DENVER -- Biz-op promoter Louis Gubitosa was ordered to serve one-and-a-half years in prison and to pay $2.3 million in restitution to victims of a vending machine scam. Gubitosa, who allegedly owned American Vending Systems, is one of five men who are accused of mail and wire fraud in connection with a "business opportunity" offer that involved vending machines, mostly bulk venders, that dispensed energy balls, energy chews and energy shots. | SEE STORY
Gubitosa pled guilty to conspiracy to commit mail fraud on June 10, 2010. He was sentenced on Jan. 20 by Judge Lewis T. Babcock at the Byron G. Rogers Court House in Denver.
In his plea agreement, Gubitosa acknowledged making misrepresentations about the profits that would be generated by the vending machines and the quality of locations available for the venders. Gubitosa also acknowledged using fake references, including a relative.
There is no parole in the federal system and the maximum reduction of a prison sentence for good behavior is 15%.
On May 24, 2010, charges also were brought separately by criminal information filings in Denver against Richard Black, a/k/a "Richard Allen," a/k/a "Richard Houston," and Gary Luckner, a/k/a "Gary Michaels," as well as Trey Friedmann. On May 27, a criminal information was brought against Henry Melvin Hendrix.
Black and Luckner pled guilty on Sept. 17, 2010. Both men admitted to using fake references -- including Richard Black posing as "Richard Allen" and "Richard Houston" -- and making other misrepresentations when they sold business opportunities for vending machines that dispensed highly caffeinated energy snacks and energy shots.
Black and Luckner operated American Vending Systems, National Vending Systems Inc. and Mad Dog Energy Products. Buzz Bites chocolate energy chews, popular in retail, were among the vendible products promoted by Mad Dog.
On Nov. 3, 2010, Friedmann pled guilty to one count of conspiracy to commit mail fraud. He admitted that, when he was a salesman at American Vending, he made misrepresentations about profits, locations and references to induce the sale of business opportunities.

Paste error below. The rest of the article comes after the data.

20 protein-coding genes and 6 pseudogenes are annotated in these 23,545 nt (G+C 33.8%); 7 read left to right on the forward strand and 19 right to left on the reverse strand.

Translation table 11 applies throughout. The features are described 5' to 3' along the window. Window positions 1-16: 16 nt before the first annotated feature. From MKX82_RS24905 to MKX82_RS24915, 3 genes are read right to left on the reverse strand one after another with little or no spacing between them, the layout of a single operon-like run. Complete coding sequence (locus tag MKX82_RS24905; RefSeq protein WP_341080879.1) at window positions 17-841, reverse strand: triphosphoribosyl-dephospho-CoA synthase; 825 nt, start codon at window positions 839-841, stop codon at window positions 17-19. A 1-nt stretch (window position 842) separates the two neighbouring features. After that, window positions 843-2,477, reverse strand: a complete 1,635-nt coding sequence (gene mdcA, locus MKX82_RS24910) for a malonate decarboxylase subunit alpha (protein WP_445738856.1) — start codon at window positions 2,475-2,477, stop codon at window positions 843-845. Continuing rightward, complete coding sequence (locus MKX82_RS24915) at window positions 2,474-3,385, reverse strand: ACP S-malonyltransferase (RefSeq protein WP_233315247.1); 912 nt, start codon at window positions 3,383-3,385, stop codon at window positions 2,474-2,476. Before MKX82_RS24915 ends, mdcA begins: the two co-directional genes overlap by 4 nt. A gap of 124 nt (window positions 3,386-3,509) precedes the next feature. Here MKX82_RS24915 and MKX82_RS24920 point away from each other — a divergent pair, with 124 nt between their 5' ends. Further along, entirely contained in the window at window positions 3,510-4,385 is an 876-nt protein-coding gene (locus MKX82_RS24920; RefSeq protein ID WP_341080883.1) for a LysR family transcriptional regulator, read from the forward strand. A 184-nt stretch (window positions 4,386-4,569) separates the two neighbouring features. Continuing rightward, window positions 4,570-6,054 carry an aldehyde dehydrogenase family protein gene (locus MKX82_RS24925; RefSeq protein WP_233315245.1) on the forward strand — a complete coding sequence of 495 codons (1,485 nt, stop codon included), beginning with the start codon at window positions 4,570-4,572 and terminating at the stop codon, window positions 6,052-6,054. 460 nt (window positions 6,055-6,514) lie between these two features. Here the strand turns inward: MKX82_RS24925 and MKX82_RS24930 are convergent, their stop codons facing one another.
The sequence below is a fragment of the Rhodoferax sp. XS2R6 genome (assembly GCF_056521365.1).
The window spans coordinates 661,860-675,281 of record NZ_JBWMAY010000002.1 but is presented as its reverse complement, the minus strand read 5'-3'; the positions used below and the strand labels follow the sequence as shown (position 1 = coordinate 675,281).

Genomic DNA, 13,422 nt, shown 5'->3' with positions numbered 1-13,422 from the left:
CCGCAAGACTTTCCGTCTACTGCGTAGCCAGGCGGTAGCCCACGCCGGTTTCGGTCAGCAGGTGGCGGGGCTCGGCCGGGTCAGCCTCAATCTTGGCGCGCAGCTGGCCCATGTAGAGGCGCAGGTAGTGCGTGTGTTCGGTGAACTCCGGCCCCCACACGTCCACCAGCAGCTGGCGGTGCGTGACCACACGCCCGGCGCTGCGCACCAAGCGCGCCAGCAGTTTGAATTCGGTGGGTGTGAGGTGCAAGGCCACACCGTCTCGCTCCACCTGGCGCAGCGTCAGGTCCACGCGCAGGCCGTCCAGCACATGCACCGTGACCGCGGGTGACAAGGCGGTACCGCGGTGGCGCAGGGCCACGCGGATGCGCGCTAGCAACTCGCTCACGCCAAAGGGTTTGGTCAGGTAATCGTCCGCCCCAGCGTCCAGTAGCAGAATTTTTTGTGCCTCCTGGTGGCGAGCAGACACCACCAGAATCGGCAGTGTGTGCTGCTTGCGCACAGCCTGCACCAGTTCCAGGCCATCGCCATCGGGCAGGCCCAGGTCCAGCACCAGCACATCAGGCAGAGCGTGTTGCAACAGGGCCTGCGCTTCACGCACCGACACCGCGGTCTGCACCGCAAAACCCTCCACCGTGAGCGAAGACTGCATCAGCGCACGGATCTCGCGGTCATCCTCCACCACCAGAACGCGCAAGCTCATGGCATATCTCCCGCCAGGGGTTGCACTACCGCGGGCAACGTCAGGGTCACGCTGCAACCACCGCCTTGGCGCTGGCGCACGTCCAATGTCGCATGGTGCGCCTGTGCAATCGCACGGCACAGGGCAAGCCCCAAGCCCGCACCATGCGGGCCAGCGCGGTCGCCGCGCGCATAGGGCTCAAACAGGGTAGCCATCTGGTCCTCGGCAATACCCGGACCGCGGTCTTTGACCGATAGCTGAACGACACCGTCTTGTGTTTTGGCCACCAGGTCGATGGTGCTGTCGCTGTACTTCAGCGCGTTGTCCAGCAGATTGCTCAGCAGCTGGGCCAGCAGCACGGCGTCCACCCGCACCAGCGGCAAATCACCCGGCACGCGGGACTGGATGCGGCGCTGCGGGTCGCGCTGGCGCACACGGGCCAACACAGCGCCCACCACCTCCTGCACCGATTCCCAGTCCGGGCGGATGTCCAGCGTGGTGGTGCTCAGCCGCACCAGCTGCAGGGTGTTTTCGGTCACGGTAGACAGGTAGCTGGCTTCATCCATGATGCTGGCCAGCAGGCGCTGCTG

Black and Luckner are scheduled to be sentenced at 3 p.m. on March 15 by Judge Robert E. Blackburn at Denver's Alfred A. Arraj Court House. Friedmann will be sentenced in the morning on the same day by Judge David M. Ebel at the Rogers courthouse.
A fifth vending machine scam artist pled guilty on Sept. 16, 2010. Hendrix, who used the name "Mel Hendrix," admitted pretending to potential purchasers of the business opportunity that he had purchased the vending machines, operated vending machines and was making substantial profits. His sentencing is slated for Feb. 4 before Judge Marcia S. Krieger at the Arraj courthouse.
Under federal law, restitution is ordered in criminal cases on the basis of losses a defendant causes and without regard to the defendant's ability to pay the restitution. To date, the government said it has been unable to collect money from Gubitosa to pay restitution. There is no guarantee that any restitution will be collected, the government added. If restitution is paid, it likely will be a small percentage of the total amount lost.